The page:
• Human Resources (HR): HR departments can (and should) incorporate ESG considerations into their policies and practices. For example, they can prioritize DEI (Diversity, Equity, and Inclusion) by implementing inclusive hiring practices, promoting equal opportunities, and fostering a respectful and inclusive work culture. HR can also provide ESG training and education to employees, ensuring they understand and align with the company's ESG vision and values.
  • Operations: ESG integration in operations involves implementing sustainable practices across the company's supply chain, production processes, and resource management. For instance, operations teams can reduce waste, optimize energy usage, source materials responsibly, and promote recycling and circular economy practices. They may also adopt eco-friendly technologies and invest in renewable energy sources to minimize environmental impact.
  • Sales & Marketing: From a sales and marketing perspective, ESG integration means highlighting the company's sustainable and socially responsible practices in its branding and messaging. Sales and marketing teams can communicate the company's ESG initiatives through marketing campaigns, social media, and other channels to raise awareness among customers and stakeholders. This can include showcasing sustainable product attributes, social impact programs, or environmental certifications.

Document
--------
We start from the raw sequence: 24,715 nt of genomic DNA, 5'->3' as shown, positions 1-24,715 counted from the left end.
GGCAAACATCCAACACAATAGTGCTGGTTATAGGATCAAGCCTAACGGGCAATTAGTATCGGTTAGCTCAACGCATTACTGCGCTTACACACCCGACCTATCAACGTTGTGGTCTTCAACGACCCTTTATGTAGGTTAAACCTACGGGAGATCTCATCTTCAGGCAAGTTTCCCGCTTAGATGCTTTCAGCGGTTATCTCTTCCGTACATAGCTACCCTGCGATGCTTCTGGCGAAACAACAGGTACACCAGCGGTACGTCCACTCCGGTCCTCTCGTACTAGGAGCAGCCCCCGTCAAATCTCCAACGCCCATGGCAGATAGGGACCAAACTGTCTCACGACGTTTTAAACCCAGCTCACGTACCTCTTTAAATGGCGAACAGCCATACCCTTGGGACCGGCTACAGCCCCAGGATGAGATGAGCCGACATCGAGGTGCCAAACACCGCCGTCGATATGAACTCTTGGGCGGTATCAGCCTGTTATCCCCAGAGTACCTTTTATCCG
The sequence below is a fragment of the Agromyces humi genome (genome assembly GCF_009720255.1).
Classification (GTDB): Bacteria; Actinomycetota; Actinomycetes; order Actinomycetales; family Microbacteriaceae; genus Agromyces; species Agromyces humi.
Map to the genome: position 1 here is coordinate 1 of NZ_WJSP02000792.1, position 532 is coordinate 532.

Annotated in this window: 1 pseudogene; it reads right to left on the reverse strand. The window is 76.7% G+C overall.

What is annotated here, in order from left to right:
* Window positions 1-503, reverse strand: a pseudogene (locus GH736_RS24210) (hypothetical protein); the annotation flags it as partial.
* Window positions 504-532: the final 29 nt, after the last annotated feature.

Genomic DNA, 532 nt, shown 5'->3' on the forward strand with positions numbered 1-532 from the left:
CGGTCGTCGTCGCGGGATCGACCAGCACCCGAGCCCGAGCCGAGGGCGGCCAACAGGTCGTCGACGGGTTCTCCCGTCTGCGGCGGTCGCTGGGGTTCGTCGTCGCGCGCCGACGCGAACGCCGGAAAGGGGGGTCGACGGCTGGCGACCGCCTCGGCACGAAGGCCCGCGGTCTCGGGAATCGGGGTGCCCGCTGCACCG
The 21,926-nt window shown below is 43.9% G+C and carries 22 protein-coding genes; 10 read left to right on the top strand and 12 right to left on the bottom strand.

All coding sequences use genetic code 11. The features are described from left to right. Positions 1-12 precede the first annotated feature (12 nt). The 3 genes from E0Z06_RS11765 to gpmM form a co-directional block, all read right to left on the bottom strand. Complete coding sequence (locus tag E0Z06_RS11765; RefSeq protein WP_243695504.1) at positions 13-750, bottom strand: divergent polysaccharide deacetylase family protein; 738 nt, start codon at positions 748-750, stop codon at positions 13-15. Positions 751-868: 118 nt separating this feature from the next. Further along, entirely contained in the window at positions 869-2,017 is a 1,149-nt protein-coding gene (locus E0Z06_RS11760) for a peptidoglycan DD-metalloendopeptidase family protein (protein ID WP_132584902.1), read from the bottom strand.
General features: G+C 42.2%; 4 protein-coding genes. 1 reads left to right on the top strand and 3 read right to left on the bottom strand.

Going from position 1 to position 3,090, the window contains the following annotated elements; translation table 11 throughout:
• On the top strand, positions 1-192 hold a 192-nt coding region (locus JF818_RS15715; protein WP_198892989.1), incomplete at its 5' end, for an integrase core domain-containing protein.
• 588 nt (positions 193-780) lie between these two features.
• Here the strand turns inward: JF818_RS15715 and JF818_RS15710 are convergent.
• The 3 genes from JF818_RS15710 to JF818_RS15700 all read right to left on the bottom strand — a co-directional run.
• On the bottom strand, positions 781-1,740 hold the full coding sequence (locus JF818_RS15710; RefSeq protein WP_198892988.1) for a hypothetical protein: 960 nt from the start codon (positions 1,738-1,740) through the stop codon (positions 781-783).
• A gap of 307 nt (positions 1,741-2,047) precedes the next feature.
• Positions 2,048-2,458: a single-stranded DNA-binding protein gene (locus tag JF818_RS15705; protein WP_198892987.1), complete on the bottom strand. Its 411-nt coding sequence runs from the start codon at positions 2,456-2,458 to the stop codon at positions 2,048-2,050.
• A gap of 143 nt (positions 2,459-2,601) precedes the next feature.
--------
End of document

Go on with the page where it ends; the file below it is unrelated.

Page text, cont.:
• Data Team: The data team plays a crucial role in ESG integration by collecting, analyzing, and reporting ESG-related data. They may develop metrics and indicators to measure the company's environmental impact, social performance, and governance practices. The data team can also ensure accurate ESG reporting, supporting the company's transparency and accountability in meeting its ESG goals.

ESG integration is a collective effort involving all departments. Each one plays a unique role in aligning its practices with the organization’s overarching ESG principles. Only then will meaningful change happen. 

A quick recap

ESG integration involves considering non-financial factors alongside financial metrics through the entirety of the investment process—from assessing initial opportunities, to conducting due diligence, to managing portfolio companies and all the way until exit. It goes far beyond ESG as a standalone consideration and seeks to integrate sustainable value creation throughout the private equity investment lifecycle.

Learn more about the business case for ESG measurement and management, the notable difference between ESG leaders vs. laggards, as well as practical tips to get you started on your own impact journey by visiting these articles next: